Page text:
What wicked rugs we weave: Anni Albers at the Tate Modern is a retrospective of modernism's forgotten pioneer

 
Steve Hogarty
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Anni Albers
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Born in Berlin in 1899, Anni Albers was a pioneer of the textile art movement. A weaver, designer, writer and printmaker, she trained at the Bauhaus, where she explored the possibilities of bringing weaving into the modernist project. She later became a teacher at the legendary Black Mountain College, where her work sought to redefine how fabrics were used, and to establish thread and weaving as a legitimate art form rather than something you tred on without a second thought.


It wasn’t always her goal. She originally wanted to paint, and writes that she took up weaving “unenthusiastically, as merely the least objectionable choice” before the medium grabbed her imagination. That was in 1922, but her apathy towards tapestry is one still felt by most audiences today. Albers’ contributions to the modernist movement have been largely overlooked by modern galleries, as evidenced by this Tate Modern exhibition being the first major retrospective of her work in the UK.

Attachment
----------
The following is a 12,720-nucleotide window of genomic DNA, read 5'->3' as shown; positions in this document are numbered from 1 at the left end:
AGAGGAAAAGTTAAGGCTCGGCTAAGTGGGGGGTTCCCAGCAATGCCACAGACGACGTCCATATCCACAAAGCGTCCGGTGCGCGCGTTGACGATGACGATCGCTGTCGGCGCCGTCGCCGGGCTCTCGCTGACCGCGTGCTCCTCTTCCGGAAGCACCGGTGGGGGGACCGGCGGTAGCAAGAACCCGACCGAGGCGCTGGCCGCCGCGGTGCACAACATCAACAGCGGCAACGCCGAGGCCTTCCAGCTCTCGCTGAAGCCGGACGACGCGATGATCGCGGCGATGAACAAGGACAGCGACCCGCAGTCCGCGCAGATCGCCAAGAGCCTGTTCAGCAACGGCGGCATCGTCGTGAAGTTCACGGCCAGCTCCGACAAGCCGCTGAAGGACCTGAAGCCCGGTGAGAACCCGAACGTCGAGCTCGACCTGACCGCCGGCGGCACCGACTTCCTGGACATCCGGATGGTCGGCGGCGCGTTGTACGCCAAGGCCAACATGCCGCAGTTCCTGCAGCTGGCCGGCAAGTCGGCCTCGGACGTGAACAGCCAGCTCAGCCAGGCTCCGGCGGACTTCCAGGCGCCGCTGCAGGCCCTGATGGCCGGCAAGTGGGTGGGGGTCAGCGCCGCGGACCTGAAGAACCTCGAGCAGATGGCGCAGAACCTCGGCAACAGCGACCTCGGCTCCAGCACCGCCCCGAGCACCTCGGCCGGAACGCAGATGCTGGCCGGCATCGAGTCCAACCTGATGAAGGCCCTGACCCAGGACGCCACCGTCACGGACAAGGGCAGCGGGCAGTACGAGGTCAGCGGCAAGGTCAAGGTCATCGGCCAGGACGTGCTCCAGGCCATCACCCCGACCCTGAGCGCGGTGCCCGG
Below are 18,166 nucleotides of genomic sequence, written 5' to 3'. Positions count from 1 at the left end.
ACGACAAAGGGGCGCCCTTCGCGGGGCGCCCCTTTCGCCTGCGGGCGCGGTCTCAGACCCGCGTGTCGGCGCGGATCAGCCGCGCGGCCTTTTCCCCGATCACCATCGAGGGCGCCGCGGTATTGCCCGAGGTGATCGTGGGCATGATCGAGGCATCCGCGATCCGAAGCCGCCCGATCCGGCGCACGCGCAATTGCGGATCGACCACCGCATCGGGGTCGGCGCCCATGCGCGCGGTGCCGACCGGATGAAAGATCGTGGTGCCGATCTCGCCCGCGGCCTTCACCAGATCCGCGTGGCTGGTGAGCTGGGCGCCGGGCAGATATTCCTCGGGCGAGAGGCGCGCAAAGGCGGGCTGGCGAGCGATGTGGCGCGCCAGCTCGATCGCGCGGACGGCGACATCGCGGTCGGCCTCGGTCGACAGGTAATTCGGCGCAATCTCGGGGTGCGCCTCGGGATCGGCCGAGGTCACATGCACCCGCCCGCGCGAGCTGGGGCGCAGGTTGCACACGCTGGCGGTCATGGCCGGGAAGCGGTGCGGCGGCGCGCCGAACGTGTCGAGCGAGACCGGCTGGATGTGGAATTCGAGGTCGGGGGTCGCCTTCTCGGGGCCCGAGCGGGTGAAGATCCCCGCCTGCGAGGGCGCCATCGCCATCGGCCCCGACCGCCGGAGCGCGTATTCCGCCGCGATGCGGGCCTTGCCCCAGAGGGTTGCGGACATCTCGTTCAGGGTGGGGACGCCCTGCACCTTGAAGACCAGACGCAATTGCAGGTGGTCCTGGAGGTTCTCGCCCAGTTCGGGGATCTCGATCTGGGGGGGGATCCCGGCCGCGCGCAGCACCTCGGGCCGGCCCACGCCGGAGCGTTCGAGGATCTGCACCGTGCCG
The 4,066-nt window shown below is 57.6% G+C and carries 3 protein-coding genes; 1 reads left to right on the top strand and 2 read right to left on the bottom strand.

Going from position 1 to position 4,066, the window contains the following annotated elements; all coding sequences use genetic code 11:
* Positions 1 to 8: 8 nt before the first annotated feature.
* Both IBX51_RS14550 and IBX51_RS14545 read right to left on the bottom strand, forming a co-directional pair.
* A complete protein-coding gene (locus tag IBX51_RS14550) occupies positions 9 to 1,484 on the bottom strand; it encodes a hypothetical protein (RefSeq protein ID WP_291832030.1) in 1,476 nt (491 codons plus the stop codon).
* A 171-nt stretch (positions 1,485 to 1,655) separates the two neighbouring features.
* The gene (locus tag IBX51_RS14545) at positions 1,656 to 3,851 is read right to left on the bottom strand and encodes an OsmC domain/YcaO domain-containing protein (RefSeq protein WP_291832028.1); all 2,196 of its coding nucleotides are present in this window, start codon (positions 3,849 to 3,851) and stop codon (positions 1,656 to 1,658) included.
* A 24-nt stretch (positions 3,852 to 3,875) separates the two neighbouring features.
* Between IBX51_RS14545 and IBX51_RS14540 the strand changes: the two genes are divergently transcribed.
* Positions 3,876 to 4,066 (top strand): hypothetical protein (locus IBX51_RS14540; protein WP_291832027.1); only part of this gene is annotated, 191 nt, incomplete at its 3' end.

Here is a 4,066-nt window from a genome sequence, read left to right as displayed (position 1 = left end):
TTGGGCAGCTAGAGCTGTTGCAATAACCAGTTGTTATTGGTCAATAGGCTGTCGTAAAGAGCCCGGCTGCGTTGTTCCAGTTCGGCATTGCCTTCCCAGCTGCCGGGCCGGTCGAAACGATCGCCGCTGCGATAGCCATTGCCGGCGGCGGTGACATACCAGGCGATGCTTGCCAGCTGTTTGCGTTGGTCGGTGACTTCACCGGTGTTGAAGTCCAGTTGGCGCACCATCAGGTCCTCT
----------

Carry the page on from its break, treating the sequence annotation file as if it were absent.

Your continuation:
There’s a physical limitation to the medium of weaving, a restricted vocabulary that makes a gallery of pieces quickly look similar, repetitive, even boring. It’s perhaps this restriction that turns so many, including the young Albers, away from textile art, but proceeding through the gallery reveals that it’s the bending of these same limits that defines each piece.

Basic grids and blocks of colour are reminiscent of modernist painting, but more striking is when the meticulous interlacing of threads and materials create illusory new hues and shining textures. A weaving of three threads can create a pattern of six or more colours, like primitive computers placing pixels side by side to overcome a restricted palette.

Later rooms deal with Alber’s studies of the art of pre-Colombian cultures, whose ancient fabrics are also on show here. But her masterpiece is truly striking. A six-panel work titled Six Prayers, it stands both as a memorial to the six million Jews who died in the Holocaust, and as testament to the idea of weaving as a valid art form, deserving of recognition.


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